"Price stability would produce permanent annual dividends equal to about 1 percent of GDP."
In the popular press, the glowing reviews of America's so-called "Goldilocks" economy -- not too hot, not too cold -- focus on what is often viewed as a battle won: the conquering of inflation. In Capital Income Taxes and the Benefits of Price Stability (NBER Working Paper No. 6200), NBER President Martin Feldstein argues that, given the way inflation interacts with American tax law, even the current relatively low inflation rate does significant damage to the economy. And he asserts that the gains from bringing inflation closer to zero or "price stability" would easily offset the pain of getting there.
In his analysis of the U.S. economy, Feldstein cites evidence that reducing inflation from 2 percent to zero would inflict a "one-time" loss (because of a temporarily higher level of unemployment) equal to about 6 percent of GDP. But the resulting price stability would produce permanent annual dividends equal to about 1 percent of GDP, he argues. And, unlike the "one-time" loss, those annual dividends would continue forever. Furthermore, Feldstein calculates that the present value of those annual gains would be equal to 30 to 40 percent of current GDP.
Feldstein notes that taxes reduce the return to saving more at modest inflation rates than they would with pure stability because the tax is levied on nomianl interest rates and nominal capital gains. Taxes also distort the uses of saving, causing more investment in housing and less in productivity-increasing plant and equipment.
Feldstein suggests that the benefits of inflation reduction could "in principle also be achieved by eliminating all capital income taxes or by indexing capital income taxes so that taxes are based only on real income and real expenses." But he notes that "technical and administrative difficulties" make it unlikely such changes will ever be adopted, and that "no industrial country has fully (or even substantially) indexed its taxation of investment income." "Moreover, the annual gains from shifting to price stability that are identified in this paper exceed the costs of transition within a very few years," Feldstein adds. "Even if one could be sure that the tax-inflation distortions would be eliminated by changes in the tax system ten years from now, the present value gain from price stability until then would probably exceed the cost of inflation reduction."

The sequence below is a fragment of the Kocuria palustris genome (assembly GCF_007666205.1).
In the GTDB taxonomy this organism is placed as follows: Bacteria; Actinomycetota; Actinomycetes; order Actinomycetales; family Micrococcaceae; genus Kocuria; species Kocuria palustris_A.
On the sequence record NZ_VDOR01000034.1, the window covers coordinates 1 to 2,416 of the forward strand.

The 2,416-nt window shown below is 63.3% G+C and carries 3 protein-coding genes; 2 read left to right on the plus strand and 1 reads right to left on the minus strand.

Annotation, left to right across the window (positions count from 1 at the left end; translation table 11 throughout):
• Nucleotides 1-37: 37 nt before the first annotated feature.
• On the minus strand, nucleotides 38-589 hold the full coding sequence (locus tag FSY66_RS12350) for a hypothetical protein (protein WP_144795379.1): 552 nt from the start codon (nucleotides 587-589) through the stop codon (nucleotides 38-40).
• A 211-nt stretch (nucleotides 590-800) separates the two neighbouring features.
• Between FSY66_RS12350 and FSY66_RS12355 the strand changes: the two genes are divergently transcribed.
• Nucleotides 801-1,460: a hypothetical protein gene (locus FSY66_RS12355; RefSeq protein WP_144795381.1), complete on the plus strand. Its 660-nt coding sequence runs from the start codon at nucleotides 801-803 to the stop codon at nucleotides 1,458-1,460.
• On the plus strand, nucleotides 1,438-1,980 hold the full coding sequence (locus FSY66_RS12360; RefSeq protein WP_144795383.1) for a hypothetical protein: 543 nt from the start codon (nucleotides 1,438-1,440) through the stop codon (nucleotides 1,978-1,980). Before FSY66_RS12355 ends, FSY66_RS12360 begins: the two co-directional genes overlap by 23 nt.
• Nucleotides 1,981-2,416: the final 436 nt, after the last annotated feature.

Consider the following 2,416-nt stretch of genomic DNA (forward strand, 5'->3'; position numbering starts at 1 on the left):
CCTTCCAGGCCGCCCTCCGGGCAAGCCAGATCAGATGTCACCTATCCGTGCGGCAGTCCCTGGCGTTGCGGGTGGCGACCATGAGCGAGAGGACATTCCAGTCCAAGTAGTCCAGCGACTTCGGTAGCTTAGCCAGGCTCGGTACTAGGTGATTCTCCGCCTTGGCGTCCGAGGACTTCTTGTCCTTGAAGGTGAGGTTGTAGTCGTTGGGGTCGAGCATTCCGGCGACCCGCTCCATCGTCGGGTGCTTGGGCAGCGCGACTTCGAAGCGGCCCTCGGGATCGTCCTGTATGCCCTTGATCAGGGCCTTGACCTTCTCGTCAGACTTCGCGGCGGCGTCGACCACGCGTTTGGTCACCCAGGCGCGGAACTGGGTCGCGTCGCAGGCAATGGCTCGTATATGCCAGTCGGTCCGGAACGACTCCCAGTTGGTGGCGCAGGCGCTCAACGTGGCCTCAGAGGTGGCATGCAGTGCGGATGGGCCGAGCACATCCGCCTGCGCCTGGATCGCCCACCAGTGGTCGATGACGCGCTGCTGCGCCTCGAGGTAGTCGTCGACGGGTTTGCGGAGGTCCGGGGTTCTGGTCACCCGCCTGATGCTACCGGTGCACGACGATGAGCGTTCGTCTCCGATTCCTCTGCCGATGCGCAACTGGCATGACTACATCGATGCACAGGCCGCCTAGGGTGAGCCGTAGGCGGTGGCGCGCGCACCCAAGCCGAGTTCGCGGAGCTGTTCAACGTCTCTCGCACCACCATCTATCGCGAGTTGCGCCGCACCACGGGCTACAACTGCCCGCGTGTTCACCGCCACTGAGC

Feldstein's argument that zero inflation is a worthy economic goal for the United States appears to be true for Germany as well, another country where inflation would not, at first glance, seem to be much of an issue. In Price Stability vs. Low Inflation in Germany: An Analysis of Costs and Benefits (NBER Working Paper No. 6170), Karl-Heinz Tödter and Gerhard Ziebarth conclude that their analysis "has confirmed for Germany what Feldstein discovered for the United States: inflation is anything but an attractive option."
"The interaction of even moderate rates of inflation with the existing system of taxation (in Germany) results in a significant loss of welfare," the authors conclude. Changing from an equilibrium "true" inflation rate of 2 percent to a rate of zero would bring permanent welfare gains, they find, equivalent to 1.4 percent of GDP per year.
The authors acknowledge that their argument is charged with political implications, given the fact that deflationary policies could be an irritant, in the short-term, to Germany's current unemployment problems, and to the economic difficulties in the formerly communist east.